Shey. I’m liking the sound of this Carol. Especially the depth. Now am I right in thinking the book started out as a blog?
Carol. Yes, the book did start as a series of posts on a now closed blog called Writing Scales in which a character, Brenda, wrote about her dating experiences. As the blog evolved more characters began to show up, among them Missi Morgan, in Getting To Mr. Right. After a painful divorce, Missi begins to write about dating again…and yes, Brenda becomes her main character. In looking back on it all I find it intriguing how this novel took shape. I’m not much of a planner and so I just allowed it to organically develop.
Shey, Carol, a lot of aspiring Hoping to find Mr or Miss Right follow this blog, do you have any dating tips?
I think it’s really important to remain true to yourself. The only advice I give myself is that a man in my life has to make it better and not worse.
Shey. Come on…. share your best and worst date.
Carol. Missi’s Dating Adventures pretty much sums up all the worst dates I’ve ever had. As for the worst of worst it would be the time a man I was dating wanted me to go to the country to meet his daughter who was leaving for Hong Kong. He didn’t tell me that the country house belonged to his wife and so when I got there the wife was there. It was obvious that the wife was uncomfortable seeing me and I told the guy that I wanted to leave. On the way home I asked him if he didn’t think it hurt his wife for him to show up with another woman. “Why should it,” he answered. “It wasn’t with you that I cheated on her.”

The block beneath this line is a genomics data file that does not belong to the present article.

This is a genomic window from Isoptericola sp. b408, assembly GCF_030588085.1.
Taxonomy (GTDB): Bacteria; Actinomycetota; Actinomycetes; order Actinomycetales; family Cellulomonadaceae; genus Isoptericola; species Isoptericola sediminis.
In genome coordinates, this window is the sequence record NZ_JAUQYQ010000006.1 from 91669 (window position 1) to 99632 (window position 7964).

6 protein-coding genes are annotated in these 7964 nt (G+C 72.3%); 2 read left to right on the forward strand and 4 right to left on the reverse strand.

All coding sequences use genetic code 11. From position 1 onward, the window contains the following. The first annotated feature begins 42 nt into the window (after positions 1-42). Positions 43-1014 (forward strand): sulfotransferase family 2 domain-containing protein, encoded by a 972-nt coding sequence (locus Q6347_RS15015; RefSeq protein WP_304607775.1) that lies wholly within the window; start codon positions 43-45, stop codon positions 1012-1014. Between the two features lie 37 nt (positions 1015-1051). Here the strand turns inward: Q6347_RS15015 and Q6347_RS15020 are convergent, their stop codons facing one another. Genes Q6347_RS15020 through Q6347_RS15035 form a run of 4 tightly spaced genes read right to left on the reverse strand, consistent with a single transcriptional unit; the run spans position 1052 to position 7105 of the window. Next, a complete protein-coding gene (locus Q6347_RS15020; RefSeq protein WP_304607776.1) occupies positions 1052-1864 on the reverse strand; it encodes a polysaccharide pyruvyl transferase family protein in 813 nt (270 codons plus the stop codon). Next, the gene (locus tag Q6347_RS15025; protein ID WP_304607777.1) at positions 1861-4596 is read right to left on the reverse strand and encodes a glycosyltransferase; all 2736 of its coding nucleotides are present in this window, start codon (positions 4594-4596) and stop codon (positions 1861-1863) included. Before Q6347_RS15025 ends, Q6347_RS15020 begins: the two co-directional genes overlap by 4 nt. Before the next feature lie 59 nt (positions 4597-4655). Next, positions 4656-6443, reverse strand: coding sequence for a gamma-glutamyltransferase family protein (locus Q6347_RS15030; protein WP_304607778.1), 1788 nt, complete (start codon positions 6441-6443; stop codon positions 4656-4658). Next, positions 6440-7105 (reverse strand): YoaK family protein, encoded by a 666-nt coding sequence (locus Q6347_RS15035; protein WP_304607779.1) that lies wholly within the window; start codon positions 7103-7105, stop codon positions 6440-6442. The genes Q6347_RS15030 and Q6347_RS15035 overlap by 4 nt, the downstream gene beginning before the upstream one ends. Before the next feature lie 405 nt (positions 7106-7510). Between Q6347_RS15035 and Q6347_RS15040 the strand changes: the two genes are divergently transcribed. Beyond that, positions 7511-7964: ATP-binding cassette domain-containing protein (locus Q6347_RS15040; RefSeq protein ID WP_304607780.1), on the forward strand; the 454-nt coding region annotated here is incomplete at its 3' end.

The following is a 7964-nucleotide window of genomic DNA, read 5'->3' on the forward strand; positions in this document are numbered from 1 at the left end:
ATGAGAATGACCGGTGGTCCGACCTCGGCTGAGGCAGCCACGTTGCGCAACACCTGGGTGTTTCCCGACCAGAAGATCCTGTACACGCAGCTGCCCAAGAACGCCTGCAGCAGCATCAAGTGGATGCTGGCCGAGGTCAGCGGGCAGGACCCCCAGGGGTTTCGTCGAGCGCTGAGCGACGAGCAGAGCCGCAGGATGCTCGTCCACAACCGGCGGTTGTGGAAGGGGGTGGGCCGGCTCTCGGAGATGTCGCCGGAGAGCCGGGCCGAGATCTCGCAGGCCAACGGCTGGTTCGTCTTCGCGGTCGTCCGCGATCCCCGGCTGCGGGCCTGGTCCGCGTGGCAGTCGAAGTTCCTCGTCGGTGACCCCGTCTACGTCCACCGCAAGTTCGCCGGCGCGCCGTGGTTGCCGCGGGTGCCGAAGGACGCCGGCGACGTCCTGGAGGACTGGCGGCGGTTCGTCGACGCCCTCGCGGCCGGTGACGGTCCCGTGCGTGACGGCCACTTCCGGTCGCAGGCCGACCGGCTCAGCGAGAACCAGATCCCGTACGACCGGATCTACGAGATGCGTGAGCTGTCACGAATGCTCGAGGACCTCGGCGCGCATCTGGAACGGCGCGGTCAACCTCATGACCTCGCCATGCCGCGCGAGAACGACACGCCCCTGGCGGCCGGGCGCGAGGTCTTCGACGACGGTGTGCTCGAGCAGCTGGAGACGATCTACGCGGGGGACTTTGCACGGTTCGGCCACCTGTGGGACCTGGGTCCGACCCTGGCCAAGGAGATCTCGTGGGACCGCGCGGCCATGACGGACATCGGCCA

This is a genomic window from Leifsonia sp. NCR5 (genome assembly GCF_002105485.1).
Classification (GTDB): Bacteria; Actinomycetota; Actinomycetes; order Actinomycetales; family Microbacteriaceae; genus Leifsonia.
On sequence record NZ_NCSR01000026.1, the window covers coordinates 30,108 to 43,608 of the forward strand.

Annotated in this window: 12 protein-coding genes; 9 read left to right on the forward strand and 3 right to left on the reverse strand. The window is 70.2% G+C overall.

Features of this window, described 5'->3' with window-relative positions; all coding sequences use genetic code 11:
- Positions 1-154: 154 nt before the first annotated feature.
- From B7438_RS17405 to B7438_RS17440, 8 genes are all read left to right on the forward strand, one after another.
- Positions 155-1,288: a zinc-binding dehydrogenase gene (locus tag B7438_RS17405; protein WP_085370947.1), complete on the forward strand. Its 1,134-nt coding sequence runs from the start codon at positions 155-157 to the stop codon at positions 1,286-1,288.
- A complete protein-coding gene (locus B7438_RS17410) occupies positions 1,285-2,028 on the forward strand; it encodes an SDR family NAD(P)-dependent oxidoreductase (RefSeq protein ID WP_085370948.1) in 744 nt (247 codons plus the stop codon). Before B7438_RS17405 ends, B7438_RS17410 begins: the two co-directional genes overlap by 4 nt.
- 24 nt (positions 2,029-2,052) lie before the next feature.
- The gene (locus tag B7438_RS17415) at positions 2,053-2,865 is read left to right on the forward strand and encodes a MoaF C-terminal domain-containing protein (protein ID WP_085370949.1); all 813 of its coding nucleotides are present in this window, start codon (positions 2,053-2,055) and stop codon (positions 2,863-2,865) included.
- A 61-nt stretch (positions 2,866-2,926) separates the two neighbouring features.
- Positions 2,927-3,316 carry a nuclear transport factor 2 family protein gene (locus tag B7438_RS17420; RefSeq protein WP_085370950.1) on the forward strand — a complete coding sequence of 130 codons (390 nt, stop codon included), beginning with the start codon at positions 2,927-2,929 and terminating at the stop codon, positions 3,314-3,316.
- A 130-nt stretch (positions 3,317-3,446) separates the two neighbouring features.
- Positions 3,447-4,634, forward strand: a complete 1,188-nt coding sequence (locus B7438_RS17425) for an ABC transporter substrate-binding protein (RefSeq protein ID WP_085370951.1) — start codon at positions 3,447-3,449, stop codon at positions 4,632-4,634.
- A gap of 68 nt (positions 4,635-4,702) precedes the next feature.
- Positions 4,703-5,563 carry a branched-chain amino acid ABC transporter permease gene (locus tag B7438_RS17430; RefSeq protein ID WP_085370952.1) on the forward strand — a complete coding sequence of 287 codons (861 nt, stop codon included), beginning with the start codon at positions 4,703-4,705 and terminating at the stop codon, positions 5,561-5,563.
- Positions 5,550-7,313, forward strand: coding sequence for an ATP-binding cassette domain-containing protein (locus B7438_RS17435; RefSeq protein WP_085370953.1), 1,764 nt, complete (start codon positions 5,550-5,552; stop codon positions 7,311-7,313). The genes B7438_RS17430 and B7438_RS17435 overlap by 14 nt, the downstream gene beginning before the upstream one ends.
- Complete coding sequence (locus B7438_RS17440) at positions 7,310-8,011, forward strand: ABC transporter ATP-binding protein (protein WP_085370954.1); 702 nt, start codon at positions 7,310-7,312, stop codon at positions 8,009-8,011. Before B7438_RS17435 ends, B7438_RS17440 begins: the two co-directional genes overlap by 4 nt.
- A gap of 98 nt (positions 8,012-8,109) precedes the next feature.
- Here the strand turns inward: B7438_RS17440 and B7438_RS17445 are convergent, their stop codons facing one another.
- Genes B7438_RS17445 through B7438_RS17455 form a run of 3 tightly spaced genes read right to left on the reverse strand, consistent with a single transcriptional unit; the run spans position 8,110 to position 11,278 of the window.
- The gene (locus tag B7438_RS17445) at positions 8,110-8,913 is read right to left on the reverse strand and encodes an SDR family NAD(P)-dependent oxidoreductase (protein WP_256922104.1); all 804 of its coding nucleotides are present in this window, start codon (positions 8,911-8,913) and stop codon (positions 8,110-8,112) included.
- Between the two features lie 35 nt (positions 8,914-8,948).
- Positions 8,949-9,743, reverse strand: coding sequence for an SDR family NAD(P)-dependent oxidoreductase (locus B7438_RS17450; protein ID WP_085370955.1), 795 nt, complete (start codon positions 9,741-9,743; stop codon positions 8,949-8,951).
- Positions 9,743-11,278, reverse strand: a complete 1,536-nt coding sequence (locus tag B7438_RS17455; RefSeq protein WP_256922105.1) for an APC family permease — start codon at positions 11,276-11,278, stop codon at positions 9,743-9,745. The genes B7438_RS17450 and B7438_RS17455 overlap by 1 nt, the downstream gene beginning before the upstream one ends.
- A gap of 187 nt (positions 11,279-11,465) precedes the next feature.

Best date ever? In my dreams! Well Chand in Getting To Mr. Right is my ideal of a Prince Charming.
Shey. What is next for Carol Balwyder?
Carol. Besides trying to get published my crime novel, The Protectors and working on a sequel, I’d really like to try my hand on writing a Femme Fatal crime novel. I also have another idea about a women’s fiction book but that’s still in pre-embryonic stage. I just hope that I’ll have the energy and the drive to do all this.
Shey. I hope so too. I mean, good luck with the writing Carol. You can NOT deprive us fans.
He sits by her when she writes and she consults him about her characters to which he always wags his tail. He’s her biggest fan! He’s only four months old and is teething so, as you can see by the photo, is always chewing at something. Never mind buying him expensive dog toys – he loves socks and pages of her manuscript!
Visit Carol’s at www.carolbalawyder.com
Campbell’s research into the father/daughter dynamic and how it affects a woman’s personal choices proves that Prince Charming is nothing but a myth. In a few months, she will receive international recognition for her work.
As part of her study, Campbell gives workshops to help women still seeking Mr. Right. Her latest group is made up of three women: Missi Morgan, who can’t seem to let go of a philandering spouse; Suzy Paradise, a self-proclaimed queen of online dating; and Felicity Starr, whose life and career are dictated by a controlling father.
In the midst of her study, a charming and personable man enters Campbell’s life, putting her theories in shambles. Not only does she now question the validity of her research, but she must choose between her career and having her own Prince Charming. This personal dilemma makes it difficult for Campbell to give these women advice, as she encourages them to find their own paths to happiness and helps them set themselves free.